From meaningful use requirements to participation in accountable care organizations, there is no shortage of pressure on health care providers to share information more effectively. In fact, payment reform can be considered the major stimulus behind the increase in health information exchange.

Payment arrangements that reward high-quality, cost-effective management of a patient's care over time and between various care venues will incent providers to invest more deeply in HIE. Yet, to date, the level of exchange across the country is well-below our collective aspirations. According to recent industry data, 30 percent of U.S. hospitals and 10 percent of ambulatory practices send and receive data through HIE.

While the barriers to widespread HIE have been well-documented — most notably, maintaining a sustainable business model and working with immature interoperability standards — the Office of the National Coordinator for Health Information Technology has defined a sound framework for both accelerating HIE and advancing standards and interoperability.

Additionally, meaningful use criteria for Stages 2 and 3 will ask more of providers with regard to HIE, attempting to spur greater demand for and participation in exchange efforts while challenging providers to overcome the roadblocks.

Improving Care across the Continuum

Health information exchanges come in a variety of flavors and exist through various types of organizational arrangements. In some cases, an HIE could be provided by a regional or state organization that facilitates a public exchange among all providers in a geographic area. In other cases, the exchange likely will be provided by a hospital or health system that wants to initiate targeted interoperability with ACO participants or to simply increase information exchange (and, thereby, affinity) with community physicians.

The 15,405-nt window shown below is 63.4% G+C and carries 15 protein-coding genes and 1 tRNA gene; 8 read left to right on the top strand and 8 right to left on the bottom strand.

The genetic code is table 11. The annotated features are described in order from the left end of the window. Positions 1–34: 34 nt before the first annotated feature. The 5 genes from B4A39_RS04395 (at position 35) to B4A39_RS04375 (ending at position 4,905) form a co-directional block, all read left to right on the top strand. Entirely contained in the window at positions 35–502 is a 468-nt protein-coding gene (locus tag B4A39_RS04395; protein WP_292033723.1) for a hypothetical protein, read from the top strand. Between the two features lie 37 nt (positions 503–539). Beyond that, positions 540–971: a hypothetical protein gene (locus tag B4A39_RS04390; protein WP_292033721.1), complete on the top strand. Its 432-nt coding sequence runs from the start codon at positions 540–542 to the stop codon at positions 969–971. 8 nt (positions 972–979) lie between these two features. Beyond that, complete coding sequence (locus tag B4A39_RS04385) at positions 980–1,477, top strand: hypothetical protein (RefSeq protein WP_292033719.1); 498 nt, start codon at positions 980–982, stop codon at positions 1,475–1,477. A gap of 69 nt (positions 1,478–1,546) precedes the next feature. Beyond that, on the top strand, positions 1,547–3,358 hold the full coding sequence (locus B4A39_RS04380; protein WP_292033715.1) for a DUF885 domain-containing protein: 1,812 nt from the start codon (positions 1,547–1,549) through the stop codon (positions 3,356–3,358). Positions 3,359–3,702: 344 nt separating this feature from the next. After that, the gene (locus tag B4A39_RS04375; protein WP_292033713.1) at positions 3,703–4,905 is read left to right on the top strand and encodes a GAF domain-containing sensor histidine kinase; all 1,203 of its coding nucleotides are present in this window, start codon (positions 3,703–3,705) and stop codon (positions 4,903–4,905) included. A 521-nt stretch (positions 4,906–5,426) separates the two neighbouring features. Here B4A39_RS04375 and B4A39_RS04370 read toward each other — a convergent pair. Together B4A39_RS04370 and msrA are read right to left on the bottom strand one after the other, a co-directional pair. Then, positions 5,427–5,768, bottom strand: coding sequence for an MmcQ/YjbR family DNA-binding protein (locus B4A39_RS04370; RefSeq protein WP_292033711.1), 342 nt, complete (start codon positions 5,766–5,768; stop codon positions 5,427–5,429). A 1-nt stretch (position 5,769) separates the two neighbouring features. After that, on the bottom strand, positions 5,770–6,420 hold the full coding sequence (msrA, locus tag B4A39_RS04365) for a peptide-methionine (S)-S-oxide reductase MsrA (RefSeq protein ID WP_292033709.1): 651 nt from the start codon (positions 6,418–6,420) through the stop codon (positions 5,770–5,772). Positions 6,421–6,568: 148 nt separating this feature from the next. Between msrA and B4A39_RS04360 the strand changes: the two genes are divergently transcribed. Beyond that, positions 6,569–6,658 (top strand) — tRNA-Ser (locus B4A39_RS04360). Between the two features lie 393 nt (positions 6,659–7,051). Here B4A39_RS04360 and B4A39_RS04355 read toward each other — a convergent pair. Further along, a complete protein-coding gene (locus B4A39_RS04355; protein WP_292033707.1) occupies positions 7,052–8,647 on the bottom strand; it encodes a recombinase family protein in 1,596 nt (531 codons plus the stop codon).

Regardless of the organizational structure or technical platform used to support the exchange, there are notable benefits for a health system participating in HIE:

  • establishing, managing and expanding referral and test/procedure order patterns within the ambulatory community;
  • growing physician affinity through technical connectivity and marketing activities, regardless of the physician's electronic health record technology;
  • improving physician access to clinical information, including lab results, radiology studies, discharge summaries, etc.;
  • increasing connectivity between specialists, post-acute care and primary care;
  • messaging across transitions of care, supporting care planning and other patient coordination activities;
  • engaging patients in their own care and connecting them with providers;
  • supporting the efforts of public health agencies and purchasers of care to understand disease patterns and changes in care quality and efficiency.

A successful, sustainable HIE's economic model and business structure often is based on self-interest. While some cooperative models based on altruistic intent succeed, they are, unfortunately, the exception rather than the rule. Successful ones usually are directed by strong leaders and run by a supportive community with a passionate, patientcentric commitment that combines self-interest and benevolence in a manner that provides sustainability.